Overview of Phenytoin
What is Phenytoin?
Preparation for Phenytoin
- No special preparation required
Why Get Tested for Phenytoin?
The Phenytoin Test is performed:
· To establish the therapeutic dosage for phenytoin in the blood
· To monitor phenytoin levels at regular intervals to maintain therapeutic concentration after starting treatment
· To check for phenytoin toxicity if toxicity symptoms appear
Understand more about Phenytoin
Phenytoin is a drug used mainly for the treatment of epileptic seizures. It is also used to treat convulsions and seizures caused due to neurosurgery. It may be prescribed in combination with other anticonvulsant medications like phenobarbital.
Phenytoin taken orally is absorbed in the intestinal tract and goes into the blood. In blood, most of it gets bound to plasma proteins like albumin and only a small portion remains free. Only the free phenytoin remains metabolically active and the phenytoin-protein complex remains inactive. Phenytoin blocks the excessive electrical conductivity between the neurons in the brain during seizures.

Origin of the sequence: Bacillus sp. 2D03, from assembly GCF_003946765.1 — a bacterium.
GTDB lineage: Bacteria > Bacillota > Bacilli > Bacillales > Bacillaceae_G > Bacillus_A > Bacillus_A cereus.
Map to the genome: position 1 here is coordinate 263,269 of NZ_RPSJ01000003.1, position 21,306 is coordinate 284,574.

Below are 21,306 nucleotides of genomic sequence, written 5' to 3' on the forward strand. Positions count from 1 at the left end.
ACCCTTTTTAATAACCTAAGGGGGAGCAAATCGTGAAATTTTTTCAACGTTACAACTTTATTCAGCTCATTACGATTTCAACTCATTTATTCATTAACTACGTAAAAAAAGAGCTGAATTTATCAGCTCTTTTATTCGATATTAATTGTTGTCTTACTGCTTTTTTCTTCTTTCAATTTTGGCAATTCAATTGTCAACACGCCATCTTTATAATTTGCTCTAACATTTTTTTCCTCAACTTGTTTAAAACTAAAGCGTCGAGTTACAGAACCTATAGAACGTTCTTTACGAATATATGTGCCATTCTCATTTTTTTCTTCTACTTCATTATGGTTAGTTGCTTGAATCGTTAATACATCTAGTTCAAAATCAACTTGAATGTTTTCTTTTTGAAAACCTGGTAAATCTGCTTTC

Phenytoin levels are affected by a number of factors including liver function, other drugs, levels of plasma proteins that form complex with it, and the age of the patient. Since phenytoin levels need to be maintained within a very narrow therapeutic range in blood, they are monitored regularly during treatment.
What Results of Phenytoin mean?
10 to 20 µg/ml (Children and adults)
8 to 15 µg/ml (Newborns)
Free phenytoin: 1 to 2 µg/ml
The therapeutic range of phenytoin may vary from person to person and due to a number of other factors. Hence, the therapeutic range is established for the patient at the beginning of treatment.
Lower phenytoin concentration than the therapeutic range makes the drug ineffective in treatment.
Higher phenytoin concentration than the therapeutic range induces symptoms associated with phenytoin toxicity.
Patient Concerns about Phenytoin
Frequently Asked Questions about Phenytoin